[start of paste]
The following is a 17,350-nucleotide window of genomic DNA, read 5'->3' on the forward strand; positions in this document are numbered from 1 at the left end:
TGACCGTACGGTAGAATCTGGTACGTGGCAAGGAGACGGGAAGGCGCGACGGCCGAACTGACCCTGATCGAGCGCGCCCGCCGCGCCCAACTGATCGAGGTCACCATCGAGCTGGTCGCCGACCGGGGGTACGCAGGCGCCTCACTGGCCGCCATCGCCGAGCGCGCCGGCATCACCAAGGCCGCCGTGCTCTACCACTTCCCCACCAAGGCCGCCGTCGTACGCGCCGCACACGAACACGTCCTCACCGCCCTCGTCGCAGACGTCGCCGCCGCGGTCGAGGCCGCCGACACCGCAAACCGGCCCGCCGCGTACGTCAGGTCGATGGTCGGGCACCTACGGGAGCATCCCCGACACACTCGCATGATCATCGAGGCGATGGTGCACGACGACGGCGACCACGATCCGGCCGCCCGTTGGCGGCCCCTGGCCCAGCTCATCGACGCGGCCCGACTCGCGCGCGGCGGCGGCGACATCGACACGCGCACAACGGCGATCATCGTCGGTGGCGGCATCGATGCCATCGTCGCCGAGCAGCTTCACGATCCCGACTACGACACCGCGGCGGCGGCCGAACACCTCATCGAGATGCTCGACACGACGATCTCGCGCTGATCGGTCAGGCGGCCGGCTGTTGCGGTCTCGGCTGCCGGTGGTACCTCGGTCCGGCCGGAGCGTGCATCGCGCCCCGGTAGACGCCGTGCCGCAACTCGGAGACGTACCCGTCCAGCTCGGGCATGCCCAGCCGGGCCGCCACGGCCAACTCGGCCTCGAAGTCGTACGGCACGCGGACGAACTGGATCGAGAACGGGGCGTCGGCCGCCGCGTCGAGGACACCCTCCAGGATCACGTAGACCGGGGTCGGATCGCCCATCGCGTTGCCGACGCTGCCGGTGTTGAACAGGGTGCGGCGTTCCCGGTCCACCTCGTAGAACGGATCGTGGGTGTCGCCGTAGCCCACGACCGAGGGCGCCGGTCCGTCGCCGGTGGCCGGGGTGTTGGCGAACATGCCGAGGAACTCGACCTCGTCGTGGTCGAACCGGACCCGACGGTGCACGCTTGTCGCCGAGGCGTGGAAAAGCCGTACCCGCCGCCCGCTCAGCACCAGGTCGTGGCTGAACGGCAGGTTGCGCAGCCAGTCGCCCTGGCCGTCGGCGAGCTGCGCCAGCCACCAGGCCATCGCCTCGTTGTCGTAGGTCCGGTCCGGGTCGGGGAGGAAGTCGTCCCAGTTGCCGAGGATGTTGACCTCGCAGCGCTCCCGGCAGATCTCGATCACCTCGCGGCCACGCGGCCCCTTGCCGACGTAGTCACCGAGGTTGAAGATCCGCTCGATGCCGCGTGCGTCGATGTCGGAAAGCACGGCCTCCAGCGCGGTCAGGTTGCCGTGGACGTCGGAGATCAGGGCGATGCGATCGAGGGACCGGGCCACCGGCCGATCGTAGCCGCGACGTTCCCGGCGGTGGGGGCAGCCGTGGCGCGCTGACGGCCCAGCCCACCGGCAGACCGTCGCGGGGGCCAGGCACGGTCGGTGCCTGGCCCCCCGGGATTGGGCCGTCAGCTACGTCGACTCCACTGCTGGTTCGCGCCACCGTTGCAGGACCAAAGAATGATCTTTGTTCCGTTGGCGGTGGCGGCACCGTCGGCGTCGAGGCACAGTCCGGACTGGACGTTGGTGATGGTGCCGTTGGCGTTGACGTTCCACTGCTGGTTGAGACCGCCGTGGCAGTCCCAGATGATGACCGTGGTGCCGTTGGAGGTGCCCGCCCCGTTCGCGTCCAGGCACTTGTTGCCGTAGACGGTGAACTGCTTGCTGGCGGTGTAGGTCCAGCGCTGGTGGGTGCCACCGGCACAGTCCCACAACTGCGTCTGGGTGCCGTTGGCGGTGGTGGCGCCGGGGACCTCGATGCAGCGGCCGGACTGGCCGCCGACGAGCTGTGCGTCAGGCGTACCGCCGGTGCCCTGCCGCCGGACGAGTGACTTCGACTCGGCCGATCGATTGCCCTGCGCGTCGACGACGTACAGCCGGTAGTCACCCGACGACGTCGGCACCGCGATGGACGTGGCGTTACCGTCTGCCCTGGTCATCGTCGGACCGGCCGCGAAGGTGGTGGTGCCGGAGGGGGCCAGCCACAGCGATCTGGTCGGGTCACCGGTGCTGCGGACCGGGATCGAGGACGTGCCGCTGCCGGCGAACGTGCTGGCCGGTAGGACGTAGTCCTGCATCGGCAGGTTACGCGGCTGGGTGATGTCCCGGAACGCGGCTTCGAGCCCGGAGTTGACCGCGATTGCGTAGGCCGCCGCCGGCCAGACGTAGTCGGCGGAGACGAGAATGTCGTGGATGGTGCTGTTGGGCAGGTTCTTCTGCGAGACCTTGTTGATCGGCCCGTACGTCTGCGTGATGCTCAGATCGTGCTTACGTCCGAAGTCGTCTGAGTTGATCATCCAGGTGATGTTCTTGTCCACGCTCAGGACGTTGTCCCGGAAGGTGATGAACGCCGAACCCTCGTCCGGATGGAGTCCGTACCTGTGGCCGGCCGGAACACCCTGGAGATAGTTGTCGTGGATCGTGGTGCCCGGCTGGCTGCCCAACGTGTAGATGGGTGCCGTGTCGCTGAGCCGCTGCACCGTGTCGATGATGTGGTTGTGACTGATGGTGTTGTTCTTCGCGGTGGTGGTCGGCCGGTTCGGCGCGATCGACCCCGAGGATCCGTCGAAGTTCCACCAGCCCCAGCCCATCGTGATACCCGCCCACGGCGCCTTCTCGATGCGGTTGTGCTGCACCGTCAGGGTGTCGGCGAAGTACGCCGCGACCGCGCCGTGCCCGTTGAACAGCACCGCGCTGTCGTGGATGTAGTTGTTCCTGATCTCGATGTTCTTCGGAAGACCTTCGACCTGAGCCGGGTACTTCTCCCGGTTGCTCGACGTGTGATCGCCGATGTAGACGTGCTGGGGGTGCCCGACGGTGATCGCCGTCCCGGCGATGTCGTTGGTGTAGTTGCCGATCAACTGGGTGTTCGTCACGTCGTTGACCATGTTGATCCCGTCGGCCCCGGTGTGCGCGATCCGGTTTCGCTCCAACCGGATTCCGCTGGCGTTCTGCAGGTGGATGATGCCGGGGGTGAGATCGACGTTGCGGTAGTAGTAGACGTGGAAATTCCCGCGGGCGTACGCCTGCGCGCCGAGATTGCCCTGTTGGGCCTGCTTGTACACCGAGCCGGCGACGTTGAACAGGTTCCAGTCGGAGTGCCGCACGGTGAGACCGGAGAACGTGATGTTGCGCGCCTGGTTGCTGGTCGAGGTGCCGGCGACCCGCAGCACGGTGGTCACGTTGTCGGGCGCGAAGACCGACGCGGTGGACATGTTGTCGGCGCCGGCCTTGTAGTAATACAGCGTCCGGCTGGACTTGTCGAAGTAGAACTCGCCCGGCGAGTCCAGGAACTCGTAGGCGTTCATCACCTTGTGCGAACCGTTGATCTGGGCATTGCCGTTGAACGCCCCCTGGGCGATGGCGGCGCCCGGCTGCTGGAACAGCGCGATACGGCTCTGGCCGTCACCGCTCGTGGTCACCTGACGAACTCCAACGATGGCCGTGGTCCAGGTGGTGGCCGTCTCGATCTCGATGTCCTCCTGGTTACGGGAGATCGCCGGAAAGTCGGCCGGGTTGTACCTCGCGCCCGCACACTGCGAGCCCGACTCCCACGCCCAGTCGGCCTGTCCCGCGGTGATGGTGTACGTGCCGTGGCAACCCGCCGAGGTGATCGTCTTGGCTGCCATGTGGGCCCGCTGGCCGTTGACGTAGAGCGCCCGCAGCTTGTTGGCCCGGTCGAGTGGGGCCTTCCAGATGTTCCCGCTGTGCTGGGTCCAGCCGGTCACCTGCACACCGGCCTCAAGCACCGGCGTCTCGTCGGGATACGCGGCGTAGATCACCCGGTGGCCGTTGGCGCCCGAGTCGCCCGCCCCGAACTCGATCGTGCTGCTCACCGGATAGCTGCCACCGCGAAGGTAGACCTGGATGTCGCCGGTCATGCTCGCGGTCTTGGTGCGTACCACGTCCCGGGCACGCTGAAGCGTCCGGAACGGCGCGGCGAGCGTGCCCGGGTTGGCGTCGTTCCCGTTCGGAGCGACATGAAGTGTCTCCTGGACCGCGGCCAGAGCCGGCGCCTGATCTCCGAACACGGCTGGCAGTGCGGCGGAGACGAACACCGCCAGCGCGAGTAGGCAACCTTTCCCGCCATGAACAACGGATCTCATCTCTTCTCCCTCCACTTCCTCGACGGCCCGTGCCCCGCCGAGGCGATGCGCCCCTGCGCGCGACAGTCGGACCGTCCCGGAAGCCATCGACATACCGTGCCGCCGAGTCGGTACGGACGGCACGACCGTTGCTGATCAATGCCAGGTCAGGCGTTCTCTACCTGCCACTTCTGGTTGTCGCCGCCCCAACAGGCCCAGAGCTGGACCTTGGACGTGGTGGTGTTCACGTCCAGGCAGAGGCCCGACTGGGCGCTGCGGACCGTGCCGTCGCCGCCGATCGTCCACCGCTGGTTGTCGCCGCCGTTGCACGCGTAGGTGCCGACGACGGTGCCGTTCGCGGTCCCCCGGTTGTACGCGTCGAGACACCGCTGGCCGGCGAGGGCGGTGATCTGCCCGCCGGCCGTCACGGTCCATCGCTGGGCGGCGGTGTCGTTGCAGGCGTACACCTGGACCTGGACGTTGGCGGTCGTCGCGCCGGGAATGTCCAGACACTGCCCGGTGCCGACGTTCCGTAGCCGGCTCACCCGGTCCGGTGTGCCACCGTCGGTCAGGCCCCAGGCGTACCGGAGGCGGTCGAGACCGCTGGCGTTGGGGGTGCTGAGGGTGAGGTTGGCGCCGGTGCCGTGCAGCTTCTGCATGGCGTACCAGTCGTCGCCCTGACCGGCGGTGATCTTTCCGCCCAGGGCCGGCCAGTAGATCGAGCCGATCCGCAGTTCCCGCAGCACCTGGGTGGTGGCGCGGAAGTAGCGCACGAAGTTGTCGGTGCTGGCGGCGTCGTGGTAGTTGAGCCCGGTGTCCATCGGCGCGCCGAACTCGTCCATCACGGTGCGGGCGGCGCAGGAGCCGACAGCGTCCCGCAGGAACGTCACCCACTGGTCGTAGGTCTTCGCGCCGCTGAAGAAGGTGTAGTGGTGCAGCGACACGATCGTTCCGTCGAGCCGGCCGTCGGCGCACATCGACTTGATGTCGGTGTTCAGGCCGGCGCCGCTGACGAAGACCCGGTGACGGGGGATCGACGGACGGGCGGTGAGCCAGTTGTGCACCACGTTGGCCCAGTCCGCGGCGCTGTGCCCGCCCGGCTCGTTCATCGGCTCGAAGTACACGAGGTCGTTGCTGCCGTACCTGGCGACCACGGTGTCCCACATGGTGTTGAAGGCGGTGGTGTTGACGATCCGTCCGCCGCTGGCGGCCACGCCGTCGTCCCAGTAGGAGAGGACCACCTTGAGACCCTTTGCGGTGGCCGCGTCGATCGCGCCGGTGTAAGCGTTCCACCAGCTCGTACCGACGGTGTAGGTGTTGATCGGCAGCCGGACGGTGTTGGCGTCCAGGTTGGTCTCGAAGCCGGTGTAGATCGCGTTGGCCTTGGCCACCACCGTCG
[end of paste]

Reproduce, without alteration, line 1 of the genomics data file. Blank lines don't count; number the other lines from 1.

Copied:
The following is a 17,350-nucleotide window of genomic DNA, read 5'->3' on the forward strand; positions in this document are numbered from 1 at the left end: